Care, discipline and courageous conversations – effective pastoral leadership


Is there a difference between pastoral care and pastoral oversight or leadership? I think so; however, I am aware that many assume both terms refer to the same thing.

For our life as a vibrant church I think we need a clear distinction between pastoral care and pastoral leadership. The latter is a requirement in many recognised roles and responsibilities such as elders, leaders (lay and ordained) and those exercising presbytery responsibilities such as chairperson and pastoral relations committee.

Pastoral leadership may involve pastoral care, however, it is not its dominant characteristic or priority. 

All leadership expressions within our Church should be saturated with care; however the term ‘pastoral’ as it applies in pastoral leadership is as much about discipline and courageous conversations, conflict resolution and the effectiveness of timely and appropriate feedback. The term pastoral prompts the image of a shepherd who both constrains and guides, as well as comforts and protects.

When the image of the shepherd is portrayed in terms such as ‘meek and mild’ and reflected in a particular view of Jesus, then our leadership within the church communities becomes distorted. (As an aside, such a view of Jesus as meek and mild is unsustainable with a close reading of the Gospel stories!)

Pastoral leadership is anything but meek and mild.

In my checklist of attributes for pastoral leadership I would include: trustworthy leadership that ensures effective maintenance of agreed upon and recognised roles including the exercise of power and authority; ability to constrain excessive behaviours that damage the fabric of a community; willingness to have courageous conversations identifying unhelpful behaviour; and being willing and able to offer effective feedback to ensure the dynamics of relationships within congregations and councils are as healthy as can be.

Specifically, I want to highlight three elements.

Pastoral leadership is about care. It displays care for all in good times as well as difficult and challenging times. Leadership is exercised in a way that cares for the wellbeing of individuals yet does not allow care of individuals to override the care and wellbeing of community life, be it a congregation, church council, PRC or a working group. This means willingness to challenge or offer feedback on how an individual’s or group’s behaviour is affecting the community. It also involves reflecting back to the community how it is faring – where the stumbling blocks are being experienced, where relationships are assisting (or not) the progress of the community and where coalitions are affecting the community.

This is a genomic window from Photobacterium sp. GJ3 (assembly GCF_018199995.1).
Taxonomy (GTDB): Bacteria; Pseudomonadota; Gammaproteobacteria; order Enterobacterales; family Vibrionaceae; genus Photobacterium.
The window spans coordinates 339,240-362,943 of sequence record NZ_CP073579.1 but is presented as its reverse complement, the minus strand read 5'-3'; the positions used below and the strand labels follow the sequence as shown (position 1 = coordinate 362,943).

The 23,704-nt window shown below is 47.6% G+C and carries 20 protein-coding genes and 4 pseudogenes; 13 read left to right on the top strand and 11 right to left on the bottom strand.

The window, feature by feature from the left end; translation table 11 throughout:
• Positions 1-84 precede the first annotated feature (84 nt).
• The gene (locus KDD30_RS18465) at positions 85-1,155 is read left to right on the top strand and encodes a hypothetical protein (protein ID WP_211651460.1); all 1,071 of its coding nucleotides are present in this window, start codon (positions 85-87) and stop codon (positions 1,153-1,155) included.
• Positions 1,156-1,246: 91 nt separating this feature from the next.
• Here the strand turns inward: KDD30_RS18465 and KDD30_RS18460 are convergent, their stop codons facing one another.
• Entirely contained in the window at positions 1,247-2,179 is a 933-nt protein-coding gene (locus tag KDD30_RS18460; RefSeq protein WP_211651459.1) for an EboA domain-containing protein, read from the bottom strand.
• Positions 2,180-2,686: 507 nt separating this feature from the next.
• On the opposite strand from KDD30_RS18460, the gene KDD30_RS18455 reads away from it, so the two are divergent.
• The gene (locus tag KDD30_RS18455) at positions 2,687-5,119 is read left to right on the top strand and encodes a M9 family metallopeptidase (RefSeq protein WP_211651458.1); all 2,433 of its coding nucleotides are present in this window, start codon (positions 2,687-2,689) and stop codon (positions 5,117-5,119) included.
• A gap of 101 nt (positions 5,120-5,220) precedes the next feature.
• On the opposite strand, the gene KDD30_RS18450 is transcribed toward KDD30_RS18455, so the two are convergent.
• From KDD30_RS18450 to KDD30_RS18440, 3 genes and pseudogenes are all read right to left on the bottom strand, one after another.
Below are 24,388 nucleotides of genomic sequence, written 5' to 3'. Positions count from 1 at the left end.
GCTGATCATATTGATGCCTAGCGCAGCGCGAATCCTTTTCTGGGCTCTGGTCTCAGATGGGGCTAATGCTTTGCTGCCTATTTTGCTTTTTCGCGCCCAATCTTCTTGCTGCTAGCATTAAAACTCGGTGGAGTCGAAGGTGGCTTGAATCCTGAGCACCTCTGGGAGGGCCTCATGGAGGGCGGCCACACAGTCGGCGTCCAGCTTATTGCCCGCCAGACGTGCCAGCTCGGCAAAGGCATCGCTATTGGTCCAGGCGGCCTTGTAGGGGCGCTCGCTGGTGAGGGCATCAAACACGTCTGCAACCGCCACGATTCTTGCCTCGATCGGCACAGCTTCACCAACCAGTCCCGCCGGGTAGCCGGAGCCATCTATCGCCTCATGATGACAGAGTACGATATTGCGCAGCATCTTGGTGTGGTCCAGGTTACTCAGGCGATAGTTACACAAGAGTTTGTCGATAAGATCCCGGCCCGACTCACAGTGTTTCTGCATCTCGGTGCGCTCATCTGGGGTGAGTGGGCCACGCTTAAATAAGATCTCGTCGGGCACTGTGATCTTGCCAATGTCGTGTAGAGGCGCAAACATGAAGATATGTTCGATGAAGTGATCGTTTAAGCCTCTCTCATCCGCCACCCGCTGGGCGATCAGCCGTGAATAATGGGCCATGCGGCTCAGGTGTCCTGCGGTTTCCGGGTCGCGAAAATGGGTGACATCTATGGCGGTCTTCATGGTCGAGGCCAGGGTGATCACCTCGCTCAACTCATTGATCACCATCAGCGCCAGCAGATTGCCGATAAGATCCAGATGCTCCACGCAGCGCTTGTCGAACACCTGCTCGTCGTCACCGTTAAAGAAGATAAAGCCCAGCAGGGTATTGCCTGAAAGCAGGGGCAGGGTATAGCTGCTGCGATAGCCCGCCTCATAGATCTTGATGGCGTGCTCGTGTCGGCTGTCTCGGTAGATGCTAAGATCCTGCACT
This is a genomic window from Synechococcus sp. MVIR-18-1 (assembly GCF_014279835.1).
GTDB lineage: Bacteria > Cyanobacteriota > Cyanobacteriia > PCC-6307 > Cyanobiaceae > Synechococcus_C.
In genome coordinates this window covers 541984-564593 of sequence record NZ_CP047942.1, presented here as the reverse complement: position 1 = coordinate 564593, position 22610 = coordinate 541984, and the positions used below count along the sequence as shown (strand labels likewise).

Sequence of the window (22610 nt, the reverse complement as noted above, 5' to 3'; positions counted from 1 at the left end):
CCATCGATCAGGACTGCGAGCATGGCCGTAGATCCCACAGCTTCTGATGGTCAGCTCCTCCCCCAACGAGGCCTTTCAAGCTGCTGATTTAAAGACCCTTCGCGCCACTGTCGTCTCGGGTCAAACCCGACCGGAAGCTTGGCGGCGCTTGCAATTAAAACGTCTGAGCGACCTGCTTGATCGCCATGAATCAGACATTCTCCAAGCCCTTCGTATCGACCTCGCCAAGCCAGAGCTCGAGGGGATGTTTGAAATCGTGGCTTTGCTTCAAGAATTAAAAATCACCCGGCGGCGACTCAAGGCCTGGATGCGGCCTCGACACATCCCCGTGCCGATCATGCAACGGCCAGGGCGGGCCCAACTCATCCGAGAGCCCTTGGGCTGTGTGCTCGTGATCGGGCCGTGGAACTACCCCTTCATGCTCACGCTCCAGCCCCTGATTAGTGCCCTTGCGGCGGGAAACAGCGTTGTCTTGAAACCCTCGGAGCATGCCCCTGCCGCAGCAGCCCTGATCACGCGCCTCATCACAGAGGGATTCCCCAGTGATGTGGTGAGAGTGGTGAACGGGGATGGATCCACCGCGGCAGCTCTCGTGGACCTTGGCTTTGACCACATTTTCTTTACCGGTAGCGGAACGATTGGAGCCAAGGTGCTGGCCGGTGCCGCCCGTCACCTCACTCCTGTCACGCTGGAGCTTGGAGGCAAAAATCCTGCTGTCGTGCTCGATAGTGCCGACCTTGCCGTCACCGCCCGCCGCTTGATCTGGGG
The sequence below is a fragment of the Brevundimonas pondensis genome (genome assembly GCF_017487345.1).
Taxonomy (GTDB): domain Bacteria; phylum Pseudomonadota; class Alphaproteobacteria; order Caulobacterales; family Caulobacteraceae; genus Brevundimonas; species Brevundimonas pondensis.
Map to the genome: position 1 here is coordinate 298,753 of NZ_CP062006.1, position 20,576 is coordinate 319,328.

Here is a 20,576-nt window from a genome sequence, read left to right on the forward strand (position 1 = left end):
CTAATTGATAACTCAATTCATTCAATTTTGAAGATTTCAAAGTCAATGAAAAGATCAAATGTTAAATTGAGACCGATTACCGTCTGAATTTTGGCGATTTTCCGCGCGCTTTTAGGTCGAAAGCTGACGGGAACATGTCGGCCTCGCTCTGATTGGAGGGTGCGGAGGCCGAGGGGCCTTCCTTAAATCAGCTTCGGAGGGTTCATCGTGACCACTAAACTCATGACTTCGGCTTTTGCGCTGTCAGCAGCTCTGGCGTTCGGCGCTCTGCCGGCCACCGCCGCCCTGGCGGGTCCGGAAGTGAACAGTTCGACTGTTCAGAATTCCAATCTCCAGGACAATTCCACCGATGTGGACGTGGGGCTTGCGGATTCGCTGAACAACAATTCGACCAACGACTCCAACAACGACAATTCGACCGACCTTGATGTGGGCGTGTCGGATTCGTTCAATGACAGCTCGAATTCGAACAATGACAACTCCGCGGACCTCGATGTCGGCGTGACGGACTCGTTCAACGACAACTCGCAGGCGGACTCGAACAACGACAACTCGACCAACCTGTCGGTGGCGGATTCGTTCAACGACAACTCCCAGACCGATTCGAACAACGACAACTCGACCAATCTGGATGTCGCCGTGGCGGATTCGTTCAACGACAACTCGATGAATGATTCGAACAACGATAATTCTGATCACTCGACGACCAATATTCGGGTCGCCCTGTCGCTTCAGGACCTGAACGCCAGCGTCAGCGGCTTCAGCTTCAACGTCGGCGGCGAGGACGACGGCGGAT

Pastoral leadership is about discipline. The meaning of discipline can be distorted if only understood in terms of punitive actions. I suggest in the life of our church that discipline primarily encompasses correction or realignment. Pastoral leadership, at its best, offers leadership in aligning the community and individuals to the gospel values and vision for us as a people of God. It is about seeking pathways to correct misalignment with agreed upon goals – whether in an individual’s behaviour or a community dynamic.

This correction is not about punishment, rather it is about restoration and maintenance of the integrity of community decision-making and relationships, all of which need to be congruent with agreed-upon vision and goals.

Pastoral leadership is about courageous conversations. Conversations that are constructive, brave and offer feedback and care are crucial. Identifying and naming unhelpful and destructive behaviour takes courage and careful preparation to ensure that the feedback is interpreted in helpful and constructive ways. The tendency of a leader to ‘let things slide’ and take the less confronting pathway may serve us occasionally, yet in the long run creates an unhealthy and untrustworthy basis for relationships and decision-making.

There is a tendency in the Uniting Church to claim we are hamstrung around questions of leadership, authority and power because of our flat structure and emphasis on collaborative leadership. However, to vacate the responsibility of pastoral leadership is not the way forward. It is certainly unhelpful to redefine it only in terms of pastoral care. Our flat structures and concepts of shared leadership mean there is a higher call on us to pay more attention to the character of this leadership and to navigate the intricacies of pastoral leadership within our church.

To exercise pastoral leadership demands that such leaders are fully grounded and mature in both their personal development and in their faith. Those exercising this leadership need to welcome correction and realignment, receive care and be open to feedback from colleagues and communities for whom they are responsible. 

It is a precious responsibility to participate in leadership within our communities – always to be exercised from a foundation of love and integrity.

This is a conversation that we in the Centre for Theology and Ministry’s Living Leadership program would like to continue to explore with colleagues across the synod. On the afternoon (4pm-6pm) of the Synod opening worship (Friday 8 August) in the synod office at 130 Little Collins Street, you are invited to participate in exploring more deeply the role of pastoral leadership and its implications for the Church in congregations and presbyteries.

Jennifer Byrnes

Executive Director


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